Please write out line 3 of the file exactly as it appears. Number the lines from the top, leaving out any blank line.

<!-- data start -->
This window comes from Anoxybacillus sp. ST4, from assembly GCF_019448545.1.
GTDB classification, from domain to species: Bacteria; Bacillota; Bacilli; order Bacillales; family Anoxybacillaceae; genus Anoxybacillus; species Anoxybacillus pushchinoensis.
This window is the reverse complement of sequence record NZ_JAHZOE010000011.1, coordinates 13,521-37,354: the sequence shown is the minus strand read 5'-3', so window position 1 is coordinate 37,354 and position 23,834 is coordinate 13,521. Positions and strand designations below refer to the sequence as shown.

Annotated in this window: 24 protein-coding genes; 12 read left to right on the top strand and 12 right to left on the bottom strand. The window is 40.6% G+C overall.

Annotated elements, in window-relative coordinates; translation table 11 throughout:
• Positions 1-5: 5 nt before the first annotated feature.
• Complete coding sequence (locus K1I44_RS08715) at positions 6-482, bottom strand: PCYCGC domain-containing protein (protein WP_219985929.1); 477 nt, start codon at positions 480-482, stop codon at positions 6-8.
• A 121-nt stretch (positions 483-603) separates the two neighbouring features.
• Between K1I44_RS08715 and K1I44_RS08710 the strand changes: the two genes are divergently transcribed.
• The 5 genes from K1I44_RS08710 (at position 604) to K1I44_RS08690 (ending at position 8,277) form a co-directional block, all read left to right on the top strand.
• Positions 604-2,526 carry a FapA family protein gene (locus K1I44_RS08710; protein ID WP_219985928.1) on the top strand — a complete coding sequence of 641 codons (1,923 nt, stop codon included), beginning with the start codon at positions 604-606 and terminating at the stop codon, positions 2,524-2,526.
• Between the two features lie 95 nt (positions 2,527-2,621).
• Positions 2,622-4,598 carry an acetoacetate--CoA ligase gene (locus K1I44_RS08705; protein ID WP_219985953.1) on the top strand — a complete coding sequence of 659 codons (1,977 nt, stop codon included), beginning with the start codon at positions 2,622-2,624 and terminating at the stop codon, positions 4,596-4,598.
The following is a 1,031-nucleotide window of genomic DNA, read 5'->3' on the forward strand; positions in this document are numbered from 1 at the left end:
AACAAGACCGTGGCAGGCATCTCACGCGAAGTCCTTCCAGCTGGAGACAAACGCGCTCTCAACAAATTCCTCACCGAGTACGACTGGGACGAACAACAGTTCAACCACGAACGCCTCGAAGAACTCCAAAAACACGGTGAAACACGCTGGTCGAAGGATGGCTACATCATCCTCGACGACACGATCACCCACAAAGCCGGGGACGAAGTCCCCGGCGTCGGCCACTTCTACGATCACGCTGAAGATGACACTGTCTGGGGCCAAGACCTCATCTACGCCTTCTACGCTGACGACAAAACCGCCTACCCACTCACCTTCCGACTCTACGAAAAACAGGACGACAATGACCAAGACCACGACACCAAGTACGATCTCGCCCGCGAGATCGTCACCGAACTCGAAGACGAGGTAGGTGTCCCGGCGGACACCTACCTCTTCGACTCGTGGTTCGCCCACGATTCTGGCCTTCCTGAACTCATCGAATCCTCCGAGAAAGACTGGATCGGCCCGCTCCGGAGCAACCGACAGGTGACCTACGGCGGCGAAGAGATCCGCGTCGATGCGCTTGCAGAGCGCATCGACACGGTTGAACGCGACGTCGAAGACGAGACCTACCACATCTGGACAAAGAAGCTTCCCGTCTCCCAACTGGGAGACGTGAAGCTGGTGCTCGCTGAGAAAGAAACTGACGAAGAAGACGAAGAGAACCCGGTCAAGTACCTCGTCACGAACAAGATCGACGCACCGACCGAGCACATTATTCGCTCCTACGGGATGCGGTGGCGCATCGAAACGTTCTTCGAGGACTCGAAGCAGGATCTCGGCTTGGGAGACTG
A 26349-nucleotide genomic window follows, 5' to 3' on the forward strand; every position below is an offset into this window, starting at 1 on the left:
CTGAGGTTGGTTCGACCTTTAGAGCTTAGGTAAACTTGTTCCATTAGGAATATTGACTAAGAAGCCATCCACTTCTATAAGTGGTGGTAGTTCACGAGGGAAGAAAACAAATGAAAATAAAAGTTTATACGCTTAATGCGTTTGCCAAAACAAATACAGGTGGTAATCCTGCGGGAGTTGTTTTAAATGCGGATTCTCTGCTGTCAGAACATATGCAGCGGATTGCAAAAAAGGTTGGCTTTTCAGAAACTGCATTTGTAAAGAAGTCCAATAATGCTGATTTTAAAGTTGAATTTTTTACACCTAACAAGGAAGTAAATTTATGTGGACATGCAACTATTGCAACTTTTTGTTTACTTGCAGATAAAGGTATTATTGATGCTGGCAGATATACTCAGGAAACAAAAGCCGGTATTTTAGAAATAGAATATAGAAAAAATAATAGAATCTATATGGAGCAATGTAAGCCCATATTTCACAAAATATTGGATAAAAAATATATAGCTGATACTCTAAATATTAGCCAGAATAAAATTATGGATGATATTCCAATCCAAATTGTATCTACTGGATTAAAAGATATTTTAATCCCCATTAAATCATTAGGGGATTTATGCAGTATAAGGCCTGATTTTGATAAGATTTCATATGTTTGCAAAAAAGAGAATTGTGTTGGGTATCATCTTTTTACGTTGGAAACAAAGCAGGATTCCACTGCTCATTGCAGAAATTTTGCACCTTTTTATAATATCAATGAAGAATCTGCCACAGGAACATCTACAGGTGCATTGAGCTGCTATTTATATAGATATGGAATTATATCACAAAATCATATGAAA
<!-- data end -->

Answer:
This window is the reverse complement of sequence record NZ_JAHZOE010000011.1, coordinates 13,521-37,354: the sequence shown is the minus strand read 5'-3', so window position 1 is coordinate 37,354 and position 23,834 is coordinate 13,521. Positions and strand designations below refer to the sequence as shown.